The composer Felix Mendelssohn was born on February 3, 1809, nine days before Charles Darwin and Abraham Lincoln. The celebration of his two hundredth birthday has not been as widespread as that for the other two men, but some people remember, especially in the world of music.
NPR Music has a page full of Mendelssohn links. This includes an 8 minute interview with violinist Anne-Sophie Mutter (it can be downloaded as a podcast from iTunes) discussing the life and work of the Romantic German musician who is commonly remembered for his Scottish Symphony, Italian Symphony, and music to Shakespeare's A Midsummer Night's Dream, especially the "Wedding March." Though he only lived to be 38, he was a prolific composer, who reached opus number 121. NPR includes for listening selections from Mutter's Mendelssohn recordings.
For readers, a good introduction to the composer is The Life of Mendelssohn by Peter Mercer-Taylor (2000). Mendelssohn was a model nineteenth century musical gentleman. The son of a wealthy banker from Berlin, he received early training in violin and composition and had written several polished pieces by age ten. In his adolescence, he performed with his sister Fanny for audiences across Europe, wrote music criticism, and championed the forgotten works of Bach, Mozart, and Beethoven. In this admiring biography, Mercer-Taylor reveals that the composer's seemingly idyllic life was complicated by fears of anti-Semitism, the demands of royal patrons, and the ill-health that shortened his life. R. Larry Todd goes into greater depth in Mendelssohn: A Life in Music (2003). No major biographies are being published to celebrate his bicentennial.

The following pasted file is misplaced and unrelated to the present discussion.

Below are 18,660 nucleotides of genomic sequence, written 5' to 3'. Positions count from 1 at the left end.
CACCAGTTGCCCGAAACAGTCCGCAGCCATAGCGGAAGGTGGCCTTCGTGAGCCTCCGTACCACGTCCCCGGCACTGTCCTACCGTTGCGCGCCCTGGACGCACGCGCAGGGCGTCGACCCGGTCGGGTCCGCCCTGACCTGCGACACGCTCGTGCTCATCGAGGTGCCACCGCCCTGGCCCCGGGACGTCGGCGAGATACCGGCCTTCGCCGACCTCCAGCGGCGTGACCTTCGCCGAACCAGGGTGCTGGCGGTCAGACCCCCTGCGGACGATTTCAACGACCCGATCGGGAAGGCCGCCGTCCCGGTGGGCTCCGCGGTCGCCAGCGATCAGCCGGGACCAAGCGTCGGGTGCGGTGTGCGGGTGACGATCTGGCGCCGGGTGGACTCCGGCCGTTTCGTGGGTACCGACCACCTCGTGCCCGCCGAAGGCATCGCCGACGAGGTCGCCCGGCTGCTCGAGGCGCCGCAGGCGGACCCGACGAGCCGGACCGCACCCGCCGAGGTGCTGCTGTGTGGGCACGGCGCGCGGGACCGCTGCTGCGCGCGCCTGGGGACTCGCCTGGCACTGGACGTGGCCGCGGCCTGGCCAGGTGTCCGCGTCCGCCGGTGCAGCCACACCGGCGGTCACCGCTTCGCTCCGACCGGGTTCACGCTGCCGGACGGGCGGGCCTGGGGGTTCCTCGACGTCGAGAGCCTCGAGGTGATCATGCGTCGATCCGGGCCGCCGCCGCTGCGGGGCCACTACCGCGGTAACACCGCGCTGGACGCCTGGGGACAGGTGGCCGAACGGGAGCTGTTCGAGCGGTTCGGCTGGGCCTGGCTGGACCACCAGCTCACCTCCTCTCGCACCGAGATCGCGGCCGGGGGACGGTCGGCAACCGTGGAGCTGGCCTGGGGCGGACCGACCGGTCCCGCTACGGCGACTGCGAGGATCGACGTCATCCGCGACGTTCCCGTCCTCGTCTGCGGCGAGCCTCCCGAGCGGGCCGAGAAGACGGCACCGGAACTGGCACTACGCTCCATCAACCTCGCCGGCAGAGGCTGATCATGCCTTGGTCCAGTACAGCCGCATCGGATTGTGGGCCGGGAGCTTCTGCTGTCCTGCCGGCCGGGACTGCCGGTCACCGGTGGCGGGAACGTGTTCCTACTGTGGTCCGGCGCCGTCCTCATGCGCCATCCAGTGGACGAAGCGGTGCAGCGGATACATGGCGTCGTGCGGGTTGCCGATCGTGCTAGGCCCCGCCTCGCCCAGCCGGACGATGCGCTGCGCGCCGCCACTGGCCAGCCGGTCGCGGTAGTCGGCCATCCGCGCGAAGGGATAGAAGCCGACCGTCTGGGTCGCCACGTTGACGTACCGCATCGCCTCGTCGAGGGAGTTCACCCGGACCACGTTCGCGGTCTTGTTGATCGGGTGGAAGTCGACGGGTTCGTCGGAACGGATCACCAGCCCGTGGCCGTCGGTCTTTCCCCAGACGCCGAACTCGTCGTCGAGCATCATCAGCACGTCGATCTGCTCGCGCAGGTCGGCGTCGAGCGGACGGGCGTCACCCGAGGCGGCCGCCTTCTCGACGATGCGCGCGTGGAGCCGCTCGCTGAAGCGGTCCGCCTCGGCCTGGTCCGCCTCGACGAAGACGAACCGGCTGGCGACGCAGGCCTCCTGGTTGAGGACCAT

Mendelssohn had good reason to be fearful of religious hatred. Ironically, he may have suffered more after his death than during, as Richard Wagner maligned him for being of Jewish (though his parents converted the family to Christianity), and the Nazi regime in Germany banned the playing of his music. His popularity has never fully recovered. He does have his champions. The Mendelssohn Project seeks to recover his lost works and increase the frequency that his music is performed. Its website profiles the composer, his sister Fanny, and their family, and includes information on how to help the Mendelssohn cause.